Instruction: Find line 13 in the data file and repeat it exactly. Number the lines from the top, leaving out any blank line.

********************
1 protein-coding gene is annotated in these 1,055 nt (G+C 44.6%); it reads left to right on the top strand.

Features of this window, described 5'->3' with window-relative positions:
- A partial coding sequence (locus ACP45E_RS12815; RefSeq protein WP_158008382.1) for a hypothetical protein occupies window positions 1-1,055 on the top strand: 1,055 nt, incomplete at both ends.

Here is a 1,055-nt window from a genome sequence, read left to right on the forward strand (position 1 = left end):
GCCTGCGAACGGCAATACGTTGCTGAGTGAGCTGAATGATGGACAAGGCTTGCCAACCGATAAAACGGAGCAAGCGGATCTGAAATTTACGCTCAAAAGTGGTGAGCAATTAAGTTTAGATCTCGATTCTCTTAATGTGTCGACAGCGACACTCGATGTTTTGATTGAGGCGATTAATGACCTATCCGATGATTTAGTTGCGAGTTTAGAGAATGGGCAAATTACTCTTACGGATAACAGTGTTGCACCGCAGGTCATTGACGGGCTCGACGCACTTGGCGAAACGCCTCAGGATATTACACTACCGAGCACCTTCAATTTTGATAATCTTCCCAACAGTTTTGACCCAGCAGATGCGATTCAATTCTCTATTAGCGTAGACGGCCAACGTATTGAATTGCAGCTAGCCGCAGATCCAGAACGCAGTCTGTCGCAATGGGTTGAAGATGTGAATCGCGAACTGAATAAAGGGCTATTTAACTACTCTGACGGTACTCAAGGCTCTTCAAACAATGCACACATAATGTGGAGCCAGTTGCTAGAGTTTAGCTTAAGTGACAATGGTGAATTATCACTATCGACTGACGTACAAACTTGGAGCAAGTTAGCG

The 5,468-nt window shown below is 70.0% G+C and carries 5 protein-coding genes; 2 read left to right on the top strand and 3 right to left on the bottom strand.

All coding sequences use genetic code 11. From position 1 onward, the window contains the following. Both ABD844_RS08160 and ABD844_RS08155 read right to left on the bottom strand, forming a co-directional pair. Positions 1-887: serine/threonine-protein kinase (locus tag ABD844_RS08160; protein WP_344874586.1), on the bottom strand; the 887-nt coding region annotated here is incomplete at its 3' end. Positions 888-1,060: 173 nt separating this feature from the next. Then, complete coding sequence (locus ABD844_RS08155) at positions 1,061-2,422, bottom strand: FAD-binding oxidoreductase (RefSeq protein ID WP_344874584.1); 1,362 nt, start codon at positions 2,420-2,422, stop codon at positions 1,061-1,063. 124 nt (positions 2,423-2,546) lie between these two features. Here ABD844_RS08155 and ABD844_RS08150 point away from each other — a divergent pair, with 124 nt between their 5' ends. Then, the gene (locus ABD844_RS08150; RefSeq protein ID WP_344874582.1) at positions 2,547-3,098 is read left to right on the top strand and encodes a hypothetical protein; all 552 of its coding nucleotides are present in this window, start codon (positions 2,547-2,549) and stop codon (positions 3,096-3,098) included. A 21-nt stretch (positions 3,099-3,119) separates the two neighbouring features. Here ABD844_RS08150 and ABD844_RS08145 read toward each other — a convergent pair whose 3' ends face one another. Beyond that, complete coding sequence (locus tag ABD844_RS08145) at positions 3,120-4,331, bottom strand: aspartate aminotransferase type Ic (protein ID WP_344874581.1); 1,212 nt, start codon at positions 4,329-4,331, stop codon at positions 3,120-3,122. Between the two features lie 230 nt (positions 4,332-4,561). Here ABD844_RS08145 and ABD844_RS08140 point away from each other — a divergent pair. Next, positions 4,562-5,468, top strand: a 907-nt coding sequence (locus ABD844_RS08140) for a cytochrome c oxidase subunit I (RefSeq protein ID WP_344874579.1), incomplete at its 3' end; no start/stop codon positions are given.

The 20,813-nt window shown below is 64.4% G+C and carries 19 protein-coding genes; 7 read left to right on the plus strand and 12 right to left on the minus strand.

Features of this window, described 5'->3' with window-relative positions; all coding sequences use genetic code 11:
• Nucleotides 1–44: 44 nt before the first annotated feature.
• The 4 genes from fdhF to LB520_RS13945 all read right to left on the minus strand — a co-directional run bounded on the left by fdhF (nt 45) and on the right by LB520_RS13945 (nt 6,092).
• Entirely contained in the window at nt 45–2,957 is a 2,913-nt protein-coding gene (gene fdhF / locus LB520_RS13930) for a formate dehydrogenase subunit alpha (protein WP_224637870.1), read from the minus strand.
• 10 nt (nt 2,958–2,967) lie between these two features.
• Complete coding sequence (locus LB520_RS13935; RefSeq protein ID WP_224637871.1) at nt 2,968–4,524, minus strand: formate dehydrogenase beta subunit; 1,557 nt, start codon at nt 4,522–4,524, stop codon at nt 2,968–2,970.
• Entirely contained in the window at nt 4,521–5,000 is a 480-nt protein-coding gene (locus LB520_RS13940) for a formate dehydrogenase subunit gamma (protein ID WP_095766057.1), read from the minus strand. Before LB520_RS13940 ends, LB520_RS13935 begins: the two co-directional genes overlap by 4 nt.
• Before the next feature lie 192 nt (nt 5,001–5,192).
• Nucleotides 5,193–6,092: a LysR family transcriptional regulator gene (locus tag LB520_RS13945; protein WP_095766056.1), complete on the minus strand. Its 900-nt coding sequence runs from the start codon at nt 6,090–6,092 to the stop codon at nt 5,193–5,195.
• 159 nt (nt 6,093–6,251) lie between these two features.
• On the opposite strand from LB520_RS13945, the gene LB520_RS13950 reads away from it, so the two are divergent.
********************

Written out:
• 10 nt (nt 2,958–2,967) lie between these two features.